Most Efficient Steam Boilers?
Last Post 06 May 2009 04:10 PM by Dana1. 2 Replies.
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adagostinoUser is Offline
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01 May 2009 09:15 AM
As Engineering Supervisor at a New York elementary school, I have been doing research on boiler systems.  We all know that using a steam boiler system provides tons of benefits in limiting consumption while maintaining production.  I came across a company I had not heard much about, Miura (  Have any of you heard of or use this brand?  I was most interested in their efficiency AFUE rating, small size, and production capabilities.  Their site also linked me to another interesting site which focused on using steam boilers in large industry buildings like schools and hospitals (  As this is an important decision for my school, I was hoping I could get some feedback on efficient steam boilers someone else may be using, or their thoughts on Miura?  Thanks, look forward to your input...
Bruce FreyUser is Offline
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02 May 2009 03:55 AM

We don't use steam in any of our commercial projects so I can't help, but you might try posting this to the geothermal forum.  I think there are some people there that have steam experience.


Dana1User is Offline
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06 May 2009 04:10 PM
Better yet, post it here:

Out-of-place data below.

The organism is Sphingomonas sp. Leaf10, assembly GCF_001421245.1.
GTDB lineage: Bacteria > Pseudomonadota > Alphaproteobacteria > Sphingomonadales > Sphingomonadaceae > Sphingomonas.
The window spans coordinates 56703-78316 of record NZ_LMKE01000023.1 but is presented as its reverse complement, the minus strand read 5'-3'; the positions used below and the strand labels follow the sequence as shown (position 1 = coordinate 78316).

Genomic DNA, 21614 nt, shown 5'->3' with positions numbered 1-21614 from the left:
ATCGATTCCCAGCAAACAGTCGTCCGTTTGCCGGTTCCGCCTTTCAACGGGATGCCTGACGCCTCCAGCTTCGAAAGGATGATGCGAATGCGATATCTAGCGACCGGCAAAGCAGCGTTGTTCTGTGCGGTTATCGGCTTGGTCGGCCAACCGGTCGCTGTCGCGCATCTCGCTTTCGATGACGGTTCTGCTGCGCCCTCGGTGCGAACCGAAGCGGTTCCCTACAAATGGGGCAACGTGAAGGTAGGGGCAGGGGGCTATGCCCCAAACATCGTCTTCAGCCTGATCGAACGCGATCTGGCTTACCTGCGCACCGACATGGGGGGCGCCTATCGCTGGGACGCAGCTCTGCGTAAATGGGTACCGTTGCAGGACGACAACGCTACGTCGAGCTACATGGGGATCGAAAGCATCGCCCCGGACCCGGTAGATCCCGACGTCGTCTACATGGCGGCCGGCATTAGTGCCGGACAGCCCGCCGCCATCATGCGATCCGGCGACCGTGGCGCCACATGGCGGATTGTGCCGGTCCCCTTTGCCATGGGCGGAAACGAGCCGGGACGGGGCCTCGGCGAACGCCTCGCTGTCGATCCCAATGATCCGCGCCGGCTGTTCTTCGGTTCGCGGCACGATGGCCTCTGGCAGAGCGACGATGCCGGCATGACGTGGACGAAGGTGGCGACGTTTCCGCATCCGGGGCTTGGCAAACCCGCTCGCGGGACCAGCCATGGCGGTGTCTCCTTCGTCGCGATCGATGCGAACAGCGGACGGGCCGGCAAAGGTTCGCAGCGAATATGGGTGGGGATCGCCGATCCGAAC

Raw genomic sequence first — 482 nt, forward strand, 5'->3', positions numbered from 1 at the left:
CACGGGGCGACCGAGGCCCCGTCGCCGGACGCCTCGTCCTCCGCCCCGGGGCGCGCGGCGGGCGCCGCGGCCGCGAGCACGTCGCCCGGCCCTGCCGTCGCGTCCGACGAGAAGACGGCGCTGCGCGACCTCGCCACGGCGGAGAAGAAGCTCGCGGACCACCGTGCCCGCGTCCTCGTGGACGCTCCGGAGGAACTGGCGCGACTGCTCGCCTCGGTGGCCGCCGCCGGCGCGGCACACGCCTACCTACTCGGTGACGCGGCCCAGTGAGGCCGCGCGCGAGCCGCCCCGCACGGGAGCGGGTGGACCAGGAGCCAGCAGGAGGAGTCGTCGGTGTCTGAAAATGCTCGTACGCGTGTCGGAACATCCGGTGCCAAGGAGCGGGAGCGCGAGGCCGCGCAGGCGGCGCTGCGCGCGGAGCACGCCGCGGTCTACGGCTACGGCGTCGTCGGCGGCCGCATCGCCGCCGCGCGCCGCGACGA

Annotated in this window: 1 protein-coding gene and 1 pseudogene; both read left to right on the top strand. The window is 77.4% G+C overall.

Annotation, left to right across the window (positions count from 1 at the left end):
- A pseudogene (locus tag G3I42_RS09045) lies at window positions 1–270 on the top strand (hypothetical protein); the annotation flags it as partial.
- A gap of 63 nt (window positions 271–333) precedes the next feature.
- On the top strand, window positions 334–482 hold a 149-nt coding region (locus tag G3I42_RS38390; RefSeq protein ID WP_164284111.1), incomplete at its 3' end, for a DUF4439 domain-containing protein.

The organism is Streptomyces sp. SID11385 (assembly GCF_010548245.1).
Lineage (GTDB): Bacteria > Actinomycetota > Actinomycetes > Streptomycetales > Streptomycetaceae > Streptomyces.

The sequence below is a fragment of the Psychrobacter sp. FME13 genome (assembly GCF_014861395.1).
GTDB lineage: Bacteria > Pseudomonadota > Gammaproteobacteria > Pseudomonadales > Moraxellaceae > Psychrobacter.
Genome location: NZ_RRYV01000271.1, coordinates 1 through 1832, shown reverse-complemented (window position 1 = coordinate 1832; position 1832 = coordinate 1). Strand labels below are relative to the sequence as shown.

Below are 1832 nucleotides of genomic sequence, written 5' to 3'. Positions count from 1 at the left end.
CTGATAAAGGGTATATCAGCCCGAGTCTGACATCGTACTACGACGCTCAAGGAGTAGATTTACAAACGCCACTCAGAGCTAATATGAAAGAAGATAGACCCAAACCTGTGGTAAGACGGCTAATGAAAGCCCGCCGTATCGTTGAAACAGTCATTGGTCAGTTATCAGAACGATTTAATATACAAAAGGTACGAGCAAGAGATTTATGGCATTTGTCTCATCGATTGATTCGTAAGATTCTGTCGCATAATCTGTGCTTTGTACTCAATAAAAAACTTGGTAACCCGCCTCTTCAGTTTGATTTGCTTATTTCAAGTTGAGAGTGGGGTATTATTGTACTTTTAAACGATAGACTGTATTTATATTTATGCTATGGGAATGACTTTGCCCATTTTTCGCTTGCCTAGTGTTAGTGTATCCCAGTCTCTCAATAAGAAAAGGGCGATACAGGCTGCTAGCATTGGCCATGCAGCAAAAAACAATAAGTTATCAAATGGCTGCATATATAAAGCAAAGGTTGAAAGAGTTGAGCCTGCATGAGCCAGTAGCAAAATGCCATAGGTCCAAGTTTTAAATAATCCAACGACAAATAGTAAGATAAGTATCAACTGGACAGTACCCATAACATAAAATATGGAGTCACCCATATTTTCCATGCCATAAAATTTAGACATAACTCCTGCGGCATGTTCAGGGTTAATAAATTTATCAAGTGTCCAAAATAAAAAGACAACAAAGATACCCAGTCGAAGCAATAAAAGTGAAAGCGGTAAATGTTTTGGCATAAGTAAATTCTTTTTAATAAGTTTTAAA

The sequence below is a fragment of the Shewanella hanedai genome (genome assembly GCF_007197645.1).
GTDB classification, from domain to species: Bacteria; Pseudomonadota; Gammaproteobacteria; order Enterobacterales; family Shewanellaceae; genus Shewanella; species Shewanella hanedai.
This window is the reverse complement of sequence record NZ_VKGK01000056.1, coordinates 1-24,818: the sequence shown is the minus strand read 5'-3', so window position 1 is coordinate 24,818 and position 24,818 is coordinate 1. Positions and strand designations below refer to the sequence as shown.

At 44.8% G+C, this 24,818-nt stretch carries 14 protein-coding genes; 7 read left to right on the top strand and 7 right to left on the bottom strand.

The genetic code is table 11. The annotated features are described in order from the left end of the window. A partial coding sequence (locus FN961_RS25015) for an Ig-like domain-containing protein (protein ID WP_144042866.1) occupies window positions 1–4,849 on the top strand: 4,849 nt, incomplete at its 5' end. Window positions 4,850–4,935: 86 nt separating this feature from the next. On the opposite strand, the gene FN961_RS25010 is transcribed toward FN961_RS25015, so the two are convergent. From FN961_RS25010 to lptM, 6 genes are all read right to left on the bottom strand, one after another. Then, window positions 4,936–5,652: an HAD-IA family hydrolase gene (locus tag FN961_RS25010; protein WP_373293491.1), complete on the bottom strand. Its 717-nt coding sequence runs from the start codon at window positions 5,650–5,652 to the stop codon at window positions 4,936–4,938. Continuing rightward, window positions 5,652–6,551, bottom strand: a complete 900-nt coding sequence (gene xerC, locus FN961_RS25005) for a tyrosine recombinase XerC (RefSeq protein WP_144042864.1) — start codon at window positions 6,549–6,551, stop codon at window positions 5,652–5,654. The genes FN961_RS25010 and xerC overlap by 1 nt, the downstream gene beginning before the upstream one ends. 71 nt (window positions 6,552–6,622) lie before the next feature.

Near as I can tell AFUE is nearly meaningless in most commercial & large facility apps, since system design and issues such as matching boilers to loads make a far greater impact on actual efficiency than a silly test around an arbitrary load-model. Assuming you have the boiler reasonably matched to the radiation, and the radiation is properly matched to the load, then it's all about the steady-state thermal efficiency of the boiler & distribution system. (I'm not a boiler engineer, not even close, but the system design & operation strategy is more important than any AFUE-type test number.

They're claiming steady-state thermal efficiencies in the low-mid 80s fuel-to-steam at the boiler output mid to high-80s in raw combustion effiency ((which may be close to theoretical limits? Seems VERY high for steam.) Getting it to operate near there in YOUR system surely involves real design. They must be relatively low mass at the heat exchange, since they're claiming ultra-fast startup times from cold-start. That has to help the average efficiency under partial load conditions and allow tighter control, lower overshoots, etc.

At least one poster on that forum ( dave canavarro) seems to like Miura boilers and has direct experience- you might email him for the particulars:

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